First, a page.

As I'm getting the gas pump and starting to fill the tank, Teflon starts the conversation with me. "What kind of car is that?" he twangs. I look back at him and if memory serves me correctly, I said "Seriously?" Skeeter chimes in "Yeah, what kind of car is that? We haven't seen those around here." At this point I'm thinking I might be on Candid Camera and I refuse to look stupid. So I reply, "It's a BMW." Teflon follows up by asking me "Is it fast?" I replied, "Buddy, no car is fast with you in it." OK, so maybe I didn't say that. Maybe what I said instead was "You can definitely get a speeding ticket in it." Teflon ponders this answer and says, "Well, it looks fast." Not satisfied with terminating this illuminating conversation on that high note, Skeeter then asked, "Do you think that a naturally aspirated inline 6 cylinder engine is superior to a twin-scrolling turbo 4 cylinder?" Of course he didn't say that. Instead, Skeeter asked "Where you goin'?" I think at this point I looked over to the Sane One and my look was "I'm tagging you in on this conversation, you take it from here." The Sane One sighs, and gives me a death stare that means we're probably getting two beds at the hotel tonight instead of a single king. She answers, "Minneapolis." OK fine, she didn't say that, but I really wish she had to see if Skeeter and Teflon would be confused at all. But she, of course, tells the truth and says that we are going to Houston. Skeeter and Teflon nod in familiarity. They have heard of this place Houston. As a matter of fact, a couple of years ago, they were even there! They tell her that the gas stations aren't as good there as they are here. The Sane One nods in sympathy and says "Oh, that's too bad." I'm about to mention an interesting business concept for the two of them if they partnered up with Zagat or Fodor's and created a guide of the best gas stations to sit in front of in the US. They could become the Jay and Silent Bob of Petroleum if one of them would just shut the fuck up. The look that the Sane One gives me is "DON'T!" She really knows me too well, and correctly assumed that I wouldn't be able to resist an opening like this. But, I got the message loud and clear and just finished pumping gas. We politely wished them a good night, quickly got into the car, and continued southward to what felt like a completely different decade.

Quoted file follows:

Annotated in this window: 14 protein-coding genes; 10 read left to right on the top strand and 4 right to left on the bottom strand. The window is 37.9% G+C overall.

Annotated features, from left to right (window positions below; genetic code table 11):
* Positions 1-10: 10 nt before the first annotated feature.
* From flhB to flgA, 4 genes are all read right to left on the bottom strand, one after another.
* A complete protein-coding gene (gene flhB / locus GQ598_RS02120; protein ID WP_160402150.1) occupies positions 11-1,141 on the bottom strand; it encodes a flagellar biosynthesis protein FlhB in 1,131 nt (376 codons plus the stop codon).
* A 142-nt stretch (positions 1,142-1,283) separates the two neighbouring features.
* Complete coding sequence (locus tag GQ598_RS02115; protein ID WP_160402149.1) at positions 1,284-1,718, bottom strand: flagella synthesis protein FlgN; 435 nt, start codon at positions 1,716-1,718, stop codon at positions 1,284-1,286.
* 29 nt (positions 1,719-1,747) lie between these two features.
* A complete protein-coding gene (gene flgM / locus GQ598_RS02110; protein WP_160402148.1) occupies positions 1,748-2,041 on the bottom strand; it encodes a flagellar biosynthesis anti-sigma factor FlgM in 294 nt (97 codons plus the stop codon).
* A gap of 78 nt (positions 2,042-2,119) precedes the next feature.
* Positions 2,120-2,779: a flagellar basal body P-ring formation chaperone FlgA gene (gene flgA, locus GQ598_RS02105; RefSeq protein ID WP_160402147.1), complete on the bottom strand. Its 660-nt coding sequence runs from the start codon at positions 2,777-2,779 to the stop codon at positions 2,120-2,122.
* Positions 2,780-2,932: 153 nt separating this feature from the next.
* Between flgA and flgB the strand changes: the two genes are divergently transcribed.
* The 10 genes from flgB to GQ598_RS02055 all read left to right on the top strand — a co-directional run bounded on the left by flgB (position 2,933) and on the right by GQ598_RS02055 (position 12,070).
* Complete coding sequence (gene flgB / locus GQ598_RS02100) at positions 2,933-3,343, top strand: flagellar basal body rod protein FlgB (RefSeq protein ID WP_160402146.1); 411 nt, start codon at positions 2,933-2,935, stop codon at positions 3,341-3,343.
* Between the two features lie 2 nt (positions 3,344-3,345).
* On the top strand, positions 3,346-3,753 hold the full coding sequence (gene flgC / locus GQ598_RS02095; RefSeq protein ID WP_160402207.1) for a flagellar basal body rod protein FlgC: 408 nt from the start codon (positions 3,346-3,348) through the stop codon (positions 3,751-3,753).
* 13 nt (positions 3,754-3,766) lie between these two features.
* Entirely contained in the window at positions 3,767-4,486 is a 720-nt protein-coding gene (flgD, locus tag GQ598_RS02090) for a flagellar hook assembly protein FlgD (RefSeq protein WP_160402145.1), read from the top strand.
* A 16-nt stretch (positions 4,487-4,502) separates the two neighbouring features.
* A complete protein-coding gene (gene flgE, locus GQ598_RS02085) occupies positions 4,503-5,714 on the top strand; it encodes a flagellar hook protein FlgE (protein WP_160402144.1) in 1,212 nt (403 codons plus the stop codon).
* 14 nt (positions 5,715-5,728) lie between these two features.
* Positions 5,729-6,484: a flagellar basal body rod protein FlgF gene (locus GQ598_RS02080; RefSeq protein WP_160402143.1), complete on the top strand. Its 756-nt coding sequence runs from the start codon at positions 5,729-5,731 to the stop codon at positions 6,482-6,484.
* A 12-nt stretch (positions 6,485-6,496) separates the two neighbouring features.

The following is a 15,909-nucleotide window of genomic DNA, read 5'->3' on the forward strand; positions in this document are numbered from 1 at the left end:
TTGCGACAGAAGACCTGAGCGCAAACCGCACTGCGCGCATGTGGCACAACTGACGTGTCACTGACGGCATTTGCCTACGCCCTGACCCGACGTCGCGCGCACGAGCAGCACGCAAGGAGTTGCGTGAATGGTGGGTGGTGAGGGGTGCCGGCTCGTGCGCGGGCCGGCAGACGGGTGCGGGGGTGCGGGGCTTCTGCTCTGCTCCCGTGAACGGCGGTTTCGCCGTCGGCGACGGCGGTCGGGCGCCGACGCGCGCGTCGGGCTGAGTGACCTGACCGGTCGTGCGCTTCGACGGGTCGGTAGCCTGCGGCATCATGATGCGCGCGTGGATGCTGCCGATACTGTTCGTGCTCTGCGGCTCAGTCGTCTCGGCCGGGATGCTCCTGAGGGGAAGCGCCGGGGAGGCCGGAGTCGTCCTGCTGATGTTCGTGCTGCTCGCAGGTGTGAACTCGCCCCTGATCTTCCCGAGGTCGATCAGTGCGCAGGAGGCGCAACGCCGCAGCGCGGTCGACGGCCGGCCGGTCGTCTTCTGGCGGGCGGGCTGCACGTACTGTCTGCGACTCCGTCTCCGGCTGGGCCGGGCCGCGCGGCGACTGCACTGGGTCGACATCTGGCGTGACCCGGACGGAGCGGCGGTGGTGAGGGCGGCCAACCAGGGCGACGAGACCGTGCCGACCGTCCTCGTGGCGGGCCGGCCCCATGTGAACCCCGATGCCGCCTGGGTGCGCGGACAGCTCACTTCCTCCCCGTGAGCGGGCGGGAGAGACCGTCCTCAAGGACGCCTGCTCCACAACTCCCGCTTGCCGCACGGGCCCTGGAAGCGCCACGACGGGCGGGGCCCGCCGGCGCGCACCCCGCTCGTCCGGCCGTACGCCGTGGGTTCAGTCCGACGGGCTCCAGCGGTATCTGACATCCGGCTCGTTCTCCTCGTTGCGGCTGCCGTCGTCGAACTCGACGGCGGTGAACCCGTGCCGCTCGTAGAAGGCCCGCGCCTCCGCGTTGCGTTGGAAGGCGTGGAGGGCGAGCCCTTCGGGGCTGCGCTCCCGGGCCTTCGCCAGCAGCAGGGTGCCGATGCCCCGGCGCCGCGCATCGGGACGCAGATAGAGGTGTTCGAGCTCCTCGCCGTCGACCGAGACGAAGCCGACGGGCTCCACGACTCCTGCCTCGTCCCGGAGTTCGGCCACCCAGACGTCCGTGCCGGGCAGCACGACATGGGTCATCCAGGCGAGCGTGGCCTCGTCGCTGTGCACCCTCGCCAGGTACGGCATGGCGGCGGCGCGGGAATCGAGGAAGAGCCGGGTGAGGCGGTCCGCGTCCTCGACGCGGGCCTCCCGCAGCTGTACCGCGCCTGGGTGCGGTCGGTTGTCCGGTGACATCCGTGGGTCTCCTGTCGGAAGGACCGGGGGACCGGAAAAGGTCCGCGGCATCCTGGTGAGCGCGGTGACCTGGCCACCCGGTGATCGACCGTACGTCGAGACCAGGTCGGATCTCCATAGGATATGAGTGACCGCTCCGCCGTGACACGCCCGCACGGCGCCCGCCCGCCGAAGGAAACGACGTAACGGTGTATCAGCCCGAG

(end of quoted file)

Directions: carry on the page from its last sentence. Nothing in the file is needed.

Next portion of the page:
As we were driving away, we were kinda giggling about how silly that experience was. But I had to give Skeeter and Teflon credit. They didn't ask me where I was from, or if the Sane One was ok with being a traitor to the white race, or any other garbage that could have very easily have come out of what was the most stereotypical encounter of all time. BMW sold 311,014 cars last year, so they aren't exactly rare. But given the choices of having a conversation regarding what kind of car I drove or having to explain my ethnicity and why I spoke English without a foreign accent, I'll pick the former every single time, thank you very much. And I know I give the South a lot of slagging, but I do have to acknowledge progress when I see it. Because 20 years ago, I think the conversation would have been the latter. Because everything else fit the stereotype, it was pleasantly odd to me that Skeeter and Teflon made a different choice.
And here is the moral of the story, kids. Far too often, as international adoptees, because we are unfairly judged and placed into unwanted categories, I think sometimes we are even quicker to do the same. We experienced racism, discrimination, and hostility for something we could not help. Because of that, I think our senses are very finely tuned for opportunities where we have to be on high alert. While this region might drive me absolutely nuts on a daily level, I would be completely wrong to not recognize that we have had far fewer racially motivated conversations down here than we have had up in the Mid-West. And because of that, I now have several camo hats, cowboy boots, and on occasion, I'll try and find a bench at a gas station and ask people questions like "What colour is your pickup truck?" Short story long, Skeeter and Teflon probably won't remember us, but they will live forever in our memories with fondness and now, actually, a little bit of respect.